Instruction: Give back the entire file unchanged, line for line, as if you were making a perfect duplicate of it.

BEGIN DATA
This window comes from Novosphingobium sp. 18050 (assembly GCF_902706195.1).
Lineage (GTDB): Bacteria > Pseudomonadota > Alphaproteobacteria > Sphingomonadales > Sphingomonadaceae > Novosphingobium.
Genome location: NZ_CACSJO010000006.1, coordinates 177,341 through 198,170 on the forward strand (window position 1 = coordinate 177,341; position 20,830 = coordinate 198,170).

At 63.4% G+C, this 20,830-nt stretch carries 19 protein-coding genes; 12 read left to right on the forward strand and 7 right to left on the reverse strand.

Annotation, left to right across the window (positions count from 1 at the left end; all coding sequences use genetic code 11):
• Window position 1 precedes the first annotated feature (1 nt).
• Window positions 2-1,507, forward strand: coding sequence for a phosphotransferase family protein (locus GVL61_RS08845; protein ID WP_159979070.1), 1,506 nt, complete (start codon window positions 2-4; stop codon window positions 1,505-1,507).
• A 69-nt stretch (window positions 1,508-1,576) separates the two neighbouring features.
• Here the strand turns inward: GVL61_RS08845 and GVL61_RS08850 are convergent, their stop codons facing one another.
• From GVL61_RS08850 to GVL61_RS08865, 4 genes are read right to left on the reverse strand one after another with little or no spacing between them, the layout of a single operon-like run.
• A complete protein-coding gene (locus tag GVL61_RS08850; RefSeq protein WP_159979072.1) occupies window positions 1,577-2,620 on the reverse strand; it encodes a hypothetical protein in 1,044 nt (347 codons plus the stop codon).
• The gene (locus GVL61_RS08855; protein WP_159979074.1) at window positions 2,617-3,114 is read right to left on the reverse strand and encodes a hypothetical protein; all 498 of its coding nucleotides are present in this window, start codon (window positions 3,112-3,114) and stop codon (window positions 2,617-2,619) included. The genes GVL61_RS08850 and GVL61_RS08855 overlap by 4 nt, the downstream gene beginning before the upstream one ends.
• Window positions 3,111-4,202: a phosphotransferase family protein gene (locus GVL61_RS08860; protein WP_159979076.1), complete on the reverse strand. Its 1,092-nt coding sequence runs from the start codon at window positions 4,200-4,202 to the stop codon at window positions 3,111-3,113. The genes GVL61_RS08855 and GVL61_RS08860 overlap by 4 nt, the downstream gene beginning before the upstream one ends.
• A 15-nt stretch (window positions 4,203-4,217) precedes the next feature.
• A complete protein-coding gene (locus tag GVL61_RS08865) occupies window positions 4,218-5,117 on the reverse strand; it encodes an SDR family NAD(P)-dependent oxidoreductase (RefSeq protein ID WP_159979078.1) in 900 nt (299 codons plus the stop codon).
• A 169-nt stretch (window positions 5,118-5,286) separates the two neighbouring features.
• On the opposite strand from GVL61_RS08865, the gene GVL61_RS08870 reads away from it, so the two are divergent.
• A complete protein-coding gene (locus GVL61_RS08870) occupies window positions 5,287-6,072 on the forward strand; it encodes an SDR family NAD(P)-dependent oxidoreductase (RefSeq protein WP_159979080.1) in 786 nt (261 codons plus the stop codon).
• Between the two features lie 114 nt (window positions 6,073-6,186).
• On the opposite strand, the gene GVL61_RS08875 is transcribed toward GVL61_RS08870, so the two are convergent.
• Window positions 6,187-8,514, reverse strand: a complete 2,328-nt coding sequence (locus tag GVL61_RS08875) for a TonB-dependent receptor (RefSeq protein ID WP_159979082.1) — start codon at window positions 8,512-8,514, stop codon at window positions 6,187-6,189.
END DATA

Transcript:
This window comes from Novosphingobium sp. 18050 (assembly GCF_902706195.1).
Lineage (GTDB): Bacteria > Pseudomonadota > Alphaproteobacteria > Sphingomonadales > Sphingomonadaceae > Novosphingobium.
Genome location: NZ_CACSJO010000006.1, coordinates 177,341 through 198,170 on the forward strand (window position 1 = coordinate 177,341; position 20,830 = coordinate 198,170).

At 63.4% G+C, this 20,830-nt stretch carries 19 protein-coding genes; 12 read left to right on the forward strand and 7 right to left on the reverse strand.

Annotation, left to right across the window (positions count from 1 at the left end; all coding sequences use genetic code 11):
• Window position 1 precedes the first annotated feature (1 nt).
• Window positions 2-1,507, forward strand: coding sequence for a phosphotransferase family protein (locus GVL61_RS08845; protein ID WP_159979070.1), 1,506 nt, complete (start codon window positions 2-4; stop codon window positions 1,505-1,507).
• A 69-nt stretch (window positions 1,508-1,576) separates the two neighbouring features.
• Here the strand turns inward: GVL61_RS08845 and GVL61_RS08850 are convergent, their stop codons facing one another.
• From GVL61_RS08850 to GVL61_RS08865, 4 genes are read right to left on the reverse strand one after another with little or no spacing between them, the layout of a single operon-like run.
• A complete protein-coding gene (locus tag GVL61_RS08850; RefSeq protein WP_159979072.1) occupies window positions 1,577-2,620 on the reverse strand; it encodes a hypothetical protein in 1,044 nt (347 codons plus the stop codon).
• The gene (locus GVL61_RS08855; protein WP_159979074.1) at window positions 2,617-3,114 is read right to left on the reverse strand and encodes a hypothetical protein; all 498 of its coding nucleotides are present in this window, start codon (window positions 3,112-3,114) and stop codon (window positions 2,617-2,619) included. The genes GVL61_RS08850 and GVL61_RS08855 overlap by 4 nt, the downstream gene beginning before the upstream one ends.
• Window positions 3,111-4,202: a phosphotransferase family protein gene (locus GVL61_RS08860; protein WP_159979076.1), complete on the reverse strand. Its 1,092-nt coding sequence runs from the start codon at window positions 4,200-4,202 to the stop codon at window positions 3,111-3,113. The genes GVL61_RS08855 and GVL61_RS08860 overlap by 4 nt, the downstream gene beginning before the upstream one ends.
• A 15-nt stretch (window positions 4,203-4,217) precedes the next feature.
• A complete protein-coding gene (locus tag GVL61_RS08865) occupies window positions 4,218-5,117 on the reverse strand; it encodes an SDR family NAD(P)-dependent oxidoreductase (RefSeq protein ID WP_159979078.1) in 900 nt (299 codons plus the stop codon).
• A 169-nt stretch (window positions 5,118-5,286) separates the two neighbouring features.
• On the opposite strand from GVL61_RS08865, the gene GVL61_RS08870 reads away from it, so the two are divergent.
• A complete protein-coding gene (locus GVL61_RS08870) occupies window positions 5,287-6,072 on the forward strand; it encodes an SDR family NAD(P)-dependent oxidoreductase (RefSeq protein WP_159979080.1) in 786 nt (261 codons plus the stop codon).
• Between the two features lie 114 nt (window positions 6,073-6,186).
• On the opposite strand, the gene GVL61_RS08875 is transcribed toward GVL61_RS08870, so the two are convergent.
• Window positions 6,187-8,514, reverse strand: a complete 2,328-nt coding sequence (locus tag GVL61_RS08875) for a TonB-dependent receptor (RefSeq protein ID WP_159979082.1) — start codon at window positions 8,512-8,514, stop codon at window positions 6,187-6,189.